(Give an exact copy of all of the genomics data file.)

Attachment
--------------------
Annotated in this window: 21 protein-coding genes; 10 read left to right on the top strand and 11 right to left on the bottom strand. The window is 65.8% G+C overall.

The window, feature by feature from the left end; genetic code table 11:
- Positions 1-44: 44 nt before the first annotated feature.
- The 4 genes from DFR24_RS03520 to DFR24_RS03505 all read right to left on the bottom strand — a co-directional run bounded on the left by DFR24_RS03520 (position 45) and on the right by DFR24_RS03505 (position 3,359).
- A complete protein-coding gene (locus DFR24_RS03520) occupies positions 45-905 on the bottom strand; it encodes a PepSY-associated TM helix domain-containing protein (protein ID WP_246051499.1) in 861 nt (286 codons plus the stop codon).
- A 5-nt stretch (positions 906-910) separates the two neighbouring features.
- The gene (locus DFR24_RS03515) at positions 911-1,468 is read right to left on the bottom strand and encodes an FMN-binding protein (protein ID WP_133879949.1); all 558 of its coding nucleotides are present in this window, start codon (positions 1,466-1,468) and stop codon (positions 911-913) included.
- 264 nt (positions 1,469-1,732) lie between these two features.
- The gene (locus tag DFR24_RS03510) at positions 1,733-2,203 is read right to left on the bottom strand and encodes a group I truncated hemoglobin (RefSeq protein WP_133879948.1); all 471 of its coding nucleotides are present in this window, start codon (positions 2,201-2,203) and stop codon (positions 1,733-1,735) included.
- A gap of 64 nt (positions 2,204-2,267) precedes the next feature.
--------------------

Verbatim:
Annotated in this window: 21 protein-coding genes; 10 read left to right on the top strand and 11 right to left on the bottom strand. The window is 65.8% G+C overall.

The window, feature by feature from the left end; genetic code table 11:
- Positions 1-44: 44 nt before the first annotated feature.
- The 4 genes from DFR24_RS03520 to DFR24_RS03505 all read right to left on the bottom strand — a co-directional run bounded on the left by DFR24_RS03520 (position 45) and on the right by DFR24_RS03505 (position 3,359).
- A complete protein-coding gene (locus DFR24_RS03520) occupies positions 45-905 on the bottom strand; it encodes a PepSY-associated TM helix domain-containing protein (protein ID WP_246051499.1) in 861 nt (286 codons plus the stop codon).
- A 5-nt stretch (positions 906-910) separates the two neighbouring features.
- The gene (locus DFR24_RS03515) at positions 911-1,468 is read right to left on the bottom strand and encodes an FMN-binding protein (protein ID WP_133879949.1); all 558 of its coding nucleotides are present in this window, start codon (positions 1,466-1,468) and stop codon (positions 911-913) included.
- 264 nt (positions 1,469-1,732) lie between these two features.
- The gene (locus tag DFR24_RS03510) at positions 1,733-2,203 is read right to left on the bottom strand and encodes a group I truncated hemoglobin (RefSeq protein WP_133879948.1); all 471 of its coding nucleotides are present in this window, start codon (positions 2,201-2,203) and stop codon (positions 1,733-1,735) included.
- A gap of 64 nt (positions 2,204-2,267) precedes the next feature.